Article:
Even if the engine output was manageable, especially in the first models, the chassis of the 944 is in a class of its own. In addition, there is the almost balanced weight distribution through drive, tank and transmission on the rear axle, neutral steering without drive influences and a very flat seating position. The four-cylinder engine of the Porsche 944 was derived from one of the two V8 cylinder banks of the larger Porsche 928. With the catalytic converter available from 1985, the engine output fell from 120 kW / 163 hp to 110 kW / 150 hp, which is clearly noticeable in the athlete from Neckarsulm. In 1987/88 there was a slight increase in output to 160 or 165 hp, which was achieved, among other things, by increasing the displacement to 2.7 liters. The interior is just as diverse as under the hood. The first 944 models had the cockpit and seats of the 924 – also with a black and white houndstooth pattern. This was also found on the door panels, which at least brought some relaxation into the plastic desert of the dashboard, door panels and center console. There were also three round clocks behind the three-spoke steering wheel and three small round instruments in the center console under the bulky central box and the air vents. The newer cockpits with four round clocks behind the four-spoke steering wheel and lots of black space around them are much more contemporary but not very charismatic. The new center console was no longer home to instruments, just new air vents, a digital clock, radio and toggle switch for mirror operation and rear wiper. Instead of the only houndstooth seats, the newer models are mostly equipped with partial leather seats with pinstripes, leather chairs or sports seats with the Porsche logo – often even electrically adjustable. Unfortunately only rarely found in the 944: Comfort details such as heated seats or air conditioning. Lush than other athletes: the large trunk, which could be enlarged by folding the rear seat.
The technology of the Porsche 944 is generally considered to be very stable. There are only problems with rust if tuning measures have defaced the original model. You should keep your hands off these vehicles anyway. Electrics and electronics are also solid. Toothed belts (every 80,000 km) and the water pump should be changed on older models, otherwise it can become very expensive. The chassis has no notable weaknesses; however, you should keep an eye on the transmission and especially the clutch. As pleasant as the transaxle design is, repairs are more expensive than with a normal design directly on the engine. The sportiest 944 have impressive driving performance thanks to turbo power. However, repairs to the turbocharger itself or replacement are expensive – so you should check the turbo carefully.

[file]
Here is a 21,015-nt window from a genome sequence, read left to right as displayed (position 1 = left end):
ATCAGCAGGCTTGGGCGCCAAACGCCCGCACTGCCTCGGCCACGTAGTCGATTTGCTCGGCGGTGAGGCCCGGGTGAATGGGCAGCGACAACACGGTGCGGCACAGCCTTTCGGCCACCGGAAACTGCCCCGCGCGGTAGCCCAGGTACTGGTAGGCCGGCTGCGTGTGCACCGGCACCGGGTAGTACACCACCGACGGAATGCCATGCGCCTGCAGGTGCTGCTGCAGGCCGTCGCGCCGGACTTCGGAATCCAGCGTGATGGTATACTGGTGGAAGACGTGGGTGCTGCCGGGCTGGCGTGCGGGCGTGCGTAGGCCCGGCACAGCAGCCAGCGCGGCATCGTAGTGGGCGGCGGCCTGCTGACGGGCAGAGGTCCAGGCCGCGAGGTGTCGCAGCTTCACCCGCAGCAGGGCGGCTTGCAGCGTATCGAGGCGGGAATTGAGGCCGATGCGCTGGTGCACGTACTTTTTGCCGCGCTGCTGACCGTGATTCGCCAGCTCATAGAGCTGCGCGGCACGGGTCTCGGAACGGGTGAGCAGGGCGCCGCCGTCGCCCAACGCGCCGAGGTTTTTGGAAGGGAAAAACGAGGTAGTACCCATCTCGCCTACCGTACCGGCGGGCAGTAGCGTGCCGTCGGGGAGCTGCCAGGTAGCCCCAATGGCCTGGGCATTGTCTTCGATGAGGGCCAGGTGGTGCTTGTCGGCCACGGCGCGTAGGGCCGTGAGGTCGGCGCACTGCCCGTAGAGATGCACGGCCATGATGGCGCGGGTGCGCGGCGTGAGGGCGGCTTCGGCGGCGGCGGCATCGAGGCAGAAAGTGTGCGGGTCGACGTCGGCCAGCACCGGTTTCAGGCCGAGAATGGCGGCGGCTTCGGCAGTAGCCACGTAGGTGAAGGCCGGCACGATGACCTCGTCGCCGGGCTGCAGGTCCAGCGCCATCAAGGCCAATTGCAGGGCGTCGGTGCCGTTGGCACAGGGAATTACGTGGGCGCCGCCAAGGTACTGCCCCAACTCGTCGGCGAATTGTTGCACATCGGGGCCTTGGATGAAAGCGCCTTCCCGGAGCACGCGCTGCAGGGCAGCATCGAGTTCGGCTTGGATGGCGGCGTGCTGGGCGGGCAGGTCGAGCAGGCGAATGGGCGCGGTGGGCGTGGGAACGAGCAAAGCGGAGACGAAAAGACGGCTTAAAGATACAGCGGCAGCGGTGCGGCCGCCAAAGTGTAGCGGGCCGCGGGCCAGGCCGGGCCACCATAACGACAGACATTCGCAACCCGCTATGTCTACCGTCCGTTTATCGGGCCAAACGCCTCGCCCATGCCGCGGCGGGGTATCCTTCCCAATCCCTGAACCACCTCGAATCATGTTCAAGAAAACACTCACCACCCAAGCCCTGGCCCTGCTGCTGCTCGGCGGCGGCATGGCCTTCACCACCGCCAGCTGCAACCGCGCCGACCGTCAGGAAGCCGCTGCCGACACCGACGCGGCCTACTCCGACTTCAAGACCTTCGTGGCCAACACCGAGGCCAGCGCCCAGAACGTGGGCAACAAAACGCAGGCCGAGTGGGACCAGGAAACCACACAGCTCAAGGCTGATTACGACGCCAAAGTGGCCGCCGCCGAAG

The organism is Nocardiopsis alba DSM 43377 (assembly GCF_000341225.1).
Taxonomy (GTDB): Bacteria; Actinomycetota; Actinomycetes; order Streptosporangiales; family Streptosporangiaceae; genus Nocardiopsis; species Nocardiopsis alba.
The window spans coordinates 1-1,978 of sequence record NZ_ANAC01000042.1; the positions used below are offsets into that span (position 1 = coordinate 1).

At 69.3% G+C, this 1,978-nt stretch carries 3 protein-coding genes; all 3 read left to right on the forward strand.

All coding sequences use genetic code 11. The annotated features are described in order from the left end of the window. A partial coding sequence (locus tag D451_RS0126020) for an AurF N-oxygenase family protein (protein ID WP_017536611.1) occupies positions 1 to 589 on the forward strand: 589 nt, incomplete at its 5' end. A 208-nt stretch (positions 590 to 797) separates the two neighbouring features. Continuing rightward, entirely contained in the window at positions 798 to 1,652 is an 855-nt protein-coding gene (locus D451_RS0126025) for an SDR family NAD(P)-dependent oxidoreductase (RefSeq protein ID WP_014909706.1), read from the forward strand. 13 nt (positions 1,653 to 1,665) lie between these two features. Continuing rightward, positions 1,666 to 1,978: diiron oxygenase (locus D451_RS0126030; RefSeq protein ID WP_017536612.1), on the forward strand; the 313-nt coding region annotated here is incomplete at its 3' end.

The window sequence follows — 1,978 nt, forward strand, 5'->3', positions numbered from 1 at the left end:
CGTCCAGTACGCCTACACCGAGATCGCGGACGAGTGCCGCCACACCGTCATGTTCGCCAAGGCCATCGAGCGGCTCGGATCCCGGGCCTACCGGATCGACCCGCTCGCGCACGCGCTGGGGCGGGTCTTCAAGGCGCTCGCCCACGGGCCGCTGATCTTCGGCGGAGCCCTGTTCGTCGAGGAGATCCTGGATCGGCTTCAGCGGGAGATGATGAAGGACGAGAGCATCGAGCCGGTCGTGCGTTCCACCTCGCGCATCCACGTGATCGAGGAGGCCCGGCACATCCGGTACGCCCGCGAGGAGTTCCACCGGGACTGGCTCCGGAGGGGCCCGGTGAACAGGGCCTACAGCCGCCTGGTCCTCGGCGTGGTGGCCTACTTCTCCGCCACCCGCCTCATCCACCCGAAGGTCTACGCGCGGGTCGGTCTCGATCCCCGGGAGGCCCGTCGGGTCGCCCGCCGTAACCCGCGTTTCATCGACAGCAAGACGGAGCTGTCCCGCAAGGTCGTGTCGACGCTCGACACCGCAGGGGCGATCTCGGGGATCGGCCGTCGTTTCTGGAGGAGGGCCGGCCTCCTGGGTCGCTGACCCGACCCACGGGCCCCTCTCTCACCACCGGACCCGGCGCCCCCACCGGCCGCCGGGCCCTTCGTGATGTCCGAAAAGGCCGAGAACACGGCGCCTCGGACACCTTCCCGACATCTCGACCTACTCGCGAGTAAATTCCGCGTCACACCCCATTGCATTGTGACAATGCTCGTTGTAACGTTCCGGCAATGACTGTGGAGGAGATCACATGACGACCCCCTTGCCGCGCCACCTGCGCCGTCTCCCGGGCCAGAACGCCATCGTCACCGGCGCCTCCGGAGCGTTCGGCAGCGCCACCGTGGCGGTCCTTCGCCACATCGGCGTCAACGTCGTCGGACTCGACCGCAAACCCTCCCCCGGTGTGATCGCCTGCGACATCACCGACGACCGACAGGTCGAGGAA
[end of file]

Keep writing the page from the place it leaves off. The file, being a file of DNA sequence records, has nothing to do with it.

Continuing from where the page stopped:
The versions of the Porsche 944 S are particularly popular with classic car fans of the 1980s. Thanks to modern four-valve technology, they got an agile 140 kW / 190 hp from 2.5 liters and were up to 230 km/h fast. But after two years of production, the 944 S was replaced by the significantly more expensive and complex 944 II. With the increase in displacement to 3.0 liters, there was a significant increase in performance to 211 hp and a modified front end that was intended to carry the narrow face of the former Porsche 924 into the 1990s. With a corresponding turbocharger, the 944 available from 1986 with the internal designation 951 initially had 220 and then 250 or 300 hp. Then more than 260 km/h were possible. What many do not know: the 944 is available as a coupe, cabriolet and targa version. But the actual Targa model is a sham, because it is simply a model with a large sunroof that can be opened or removed electrically. To this day, the 944 Cabriolet struggles in terms of design because of its oversized tailgate.
The coupé versions are more popular on the vintage car market, with well-equipped cabriolets always having their fans. In terms of price, a well-maintained Porsche 944 with a comprehensible history and 150,000 kilometers starts at 15,000 to 18,000 euros. Well equipped and with 190 or even 211 hp on the road, a Porsche 944 with less than 150,000 kilometers can quickly cost 25,000 euros or more. The US versions are consistently much cheaper, but often also come with the equally powerful and unsightly US bumpers. A turbo version with less than 80,000 kilometers quickly costs more than 40,000 euros.